Do Individuals Respond to Cost-Sharing Subsidies in their Selections of Marketplace Health Insurance Plans?

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IZA Seminar

Place: Schaumburg-Lippe-Str. 9, 53113 Bonn

Date: 02.11.2017, 12:15 - 13:30


Presentation by 

Thomas DeLeire (Georgetown University)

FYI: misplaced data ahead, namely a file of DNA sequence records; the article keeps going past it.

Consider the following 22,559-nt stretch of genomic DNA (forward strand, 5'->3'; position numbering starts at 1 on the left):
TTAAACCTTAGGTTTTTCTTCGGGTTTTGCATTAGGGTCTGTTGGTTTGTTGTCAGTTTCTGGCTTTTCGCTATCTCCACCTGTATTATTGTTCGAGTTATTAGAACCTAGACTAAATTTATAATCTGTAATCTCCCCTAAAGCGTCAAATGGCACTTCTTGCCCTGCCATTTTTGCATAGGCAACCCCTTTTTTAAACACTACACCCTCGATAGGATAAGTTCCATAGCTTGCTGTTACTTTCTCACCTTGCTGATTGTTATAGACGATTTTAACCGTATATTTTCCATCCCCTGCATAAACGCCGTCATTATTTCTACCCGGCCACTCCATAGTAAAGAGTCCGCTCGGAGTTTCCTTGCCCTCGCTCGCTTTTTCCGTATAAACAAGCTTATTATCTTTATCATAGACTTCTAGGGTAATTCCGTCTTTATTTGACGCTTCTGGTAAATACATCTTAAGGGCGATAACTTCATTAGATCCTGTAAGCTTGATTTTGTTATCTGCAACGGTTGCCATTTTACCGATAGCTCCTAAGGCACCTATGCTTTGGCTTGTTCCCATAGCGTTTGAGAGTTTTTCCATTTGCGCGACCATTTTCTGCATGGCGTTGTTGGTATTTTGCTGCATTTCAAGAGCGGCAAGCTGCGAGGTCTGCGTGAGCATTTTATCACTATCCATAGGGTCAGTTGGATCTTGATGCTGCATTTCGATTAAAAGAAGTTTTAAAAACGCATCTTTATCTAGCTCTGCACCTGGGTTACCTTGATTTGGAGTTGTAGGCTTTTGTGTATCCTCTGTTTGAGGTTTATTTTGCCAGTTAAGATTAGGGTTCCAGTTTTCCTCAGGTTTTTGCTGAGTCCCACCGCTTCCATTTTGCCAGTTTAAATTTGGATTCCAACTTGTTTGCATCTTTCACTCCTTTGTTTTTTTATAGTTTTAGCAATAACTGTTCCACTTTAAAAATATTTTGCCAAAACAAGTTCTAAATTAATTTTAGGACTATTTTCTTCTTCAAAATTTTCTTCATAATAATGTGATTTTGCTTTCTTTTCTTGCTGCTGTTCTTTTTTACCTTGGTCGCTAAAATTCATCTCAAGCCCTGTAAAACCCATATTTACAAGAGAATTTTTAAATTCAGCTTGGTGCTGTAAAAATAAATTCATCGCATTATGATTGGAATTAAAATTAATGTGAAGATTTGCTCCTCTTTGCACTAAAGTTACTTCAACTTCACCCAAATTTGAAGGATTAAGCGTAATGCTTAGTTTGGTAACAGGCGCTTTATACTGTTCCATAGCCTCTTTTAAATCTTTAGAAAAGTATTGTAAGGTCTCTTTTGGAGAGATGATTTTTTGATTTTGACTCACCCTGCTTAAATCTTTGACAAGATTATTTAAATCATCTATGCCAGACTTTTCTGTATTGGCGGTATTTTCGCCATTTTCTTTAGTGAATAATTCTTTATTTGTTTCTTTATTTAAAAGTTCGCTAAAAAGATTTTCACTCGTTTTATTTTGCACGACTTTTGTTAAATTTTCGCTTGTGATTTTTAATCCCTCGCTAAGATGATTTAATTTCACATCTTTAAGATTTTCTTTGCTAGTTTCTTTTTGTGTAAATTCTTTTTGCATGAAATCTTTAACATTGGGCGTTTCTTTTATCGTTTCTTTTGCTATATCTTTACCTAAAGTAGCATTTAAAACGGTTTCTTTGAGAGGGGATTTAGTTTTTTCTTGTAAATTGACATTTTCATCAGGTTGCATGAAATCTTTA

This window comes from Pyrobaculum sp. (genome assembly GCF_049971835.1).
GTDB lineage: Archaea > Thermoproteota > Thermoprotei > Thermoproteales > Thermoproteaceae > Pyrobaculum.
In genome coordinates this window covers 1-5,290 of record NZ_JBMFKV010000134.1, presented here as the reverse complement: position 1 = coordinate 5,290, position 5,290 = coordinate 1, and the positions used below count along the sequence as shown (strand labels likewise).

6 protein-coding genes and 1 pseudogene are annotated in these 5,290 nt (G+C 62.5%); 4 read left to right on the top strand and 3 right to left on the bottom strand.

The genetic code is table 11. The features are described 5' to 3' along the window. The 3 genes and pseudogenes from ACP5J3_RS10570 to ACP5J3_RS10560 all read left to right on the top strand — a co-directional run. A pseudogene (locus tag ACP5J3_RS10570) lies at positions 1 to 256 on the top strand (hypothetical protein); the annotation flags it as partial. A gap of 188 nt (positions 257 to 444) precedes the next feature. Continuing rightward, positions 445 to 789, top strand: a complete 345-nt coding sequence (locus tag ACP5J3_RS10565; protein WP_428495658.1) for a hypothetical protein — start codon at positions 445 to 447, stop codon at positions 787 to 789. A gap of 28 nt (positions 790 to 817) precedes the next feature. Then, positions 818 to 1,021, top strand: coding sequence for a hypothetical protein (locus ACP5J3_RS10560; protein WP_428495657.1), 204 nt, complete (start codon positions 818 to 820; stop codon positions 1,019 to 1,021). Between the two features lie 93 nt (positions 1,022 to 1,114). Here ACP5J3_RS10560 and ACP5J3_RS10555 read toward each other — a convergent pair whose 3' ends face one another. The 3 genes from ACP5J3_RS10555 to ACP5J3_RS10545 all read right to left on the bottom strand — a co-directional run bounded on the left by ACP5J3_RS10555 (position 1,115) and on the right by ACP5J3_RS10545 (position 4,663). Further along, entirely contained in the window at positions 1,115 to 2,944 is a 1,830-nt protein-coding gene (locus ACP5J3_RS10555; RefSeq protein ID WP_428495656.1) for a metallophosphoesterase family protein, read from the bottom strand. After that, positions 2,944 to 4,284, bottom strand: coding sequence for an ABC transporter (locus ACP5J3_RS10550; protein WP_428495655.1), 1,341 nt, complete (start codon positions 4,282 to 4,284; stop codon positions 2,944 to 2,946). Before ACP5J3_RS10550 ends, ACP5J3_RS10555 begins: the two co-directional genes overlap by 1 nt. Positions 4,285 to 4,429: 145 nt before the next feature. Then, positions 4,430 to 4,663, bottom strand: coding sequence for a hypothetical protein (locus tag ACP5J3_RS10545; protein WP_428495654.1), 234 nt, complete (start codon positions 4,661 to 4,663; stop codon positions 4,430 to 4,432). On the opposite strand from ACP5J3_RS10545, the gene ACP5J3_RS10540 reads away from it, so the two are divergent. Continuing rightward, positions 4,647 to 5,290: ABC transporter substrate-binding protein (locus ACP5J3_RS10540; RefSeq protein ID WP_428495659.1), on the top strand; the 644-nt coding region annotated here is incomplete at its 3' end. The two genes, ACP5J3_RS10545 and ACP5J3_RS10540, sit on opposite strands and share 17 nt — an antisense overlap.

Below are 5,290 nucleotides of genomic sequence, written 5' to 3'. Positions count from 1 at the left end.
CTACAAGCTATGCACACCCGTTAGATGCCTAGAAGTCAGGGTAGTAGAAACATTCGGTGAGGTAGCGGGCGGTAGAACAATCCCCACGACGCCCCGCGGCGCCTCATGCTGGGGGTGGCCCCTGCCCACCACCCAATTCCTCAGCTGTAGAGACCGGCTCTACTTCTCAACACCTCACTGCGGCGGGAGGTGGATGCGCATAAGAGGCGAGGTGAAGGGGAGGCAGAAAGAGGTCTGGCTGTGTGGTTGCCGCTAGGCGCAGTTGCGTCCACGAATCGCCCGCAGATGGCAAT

The Affordable Care Act (ACA) provides assistance to low-income consumers through both premium subsidies and cost-sharing reductions (CSRs). Low-income consumers’ lack of health insurance literacy or information regarding CSRs may lead them to not take-up CSR benefits for which they are eligible. We use administrative data from 2014 to 2016 on roughly 22 million health insurance plan choices of low-income individuals enrolled in ACA Marketplace coverage to assess whether they behave in a manner consistent with being aware of the availability of CSRs. We take advantage of discontinuous changes in the schedule of CSR benefits to show that consumers are highly sensitive to the value of CSRs when selecting insurance plans and that a very low percentage select dominated plans. These findings suggest that CSR subsidies are salient to consumers and that the program is well designed to account for any lack of health insurance literacy among the low-income population it serves.

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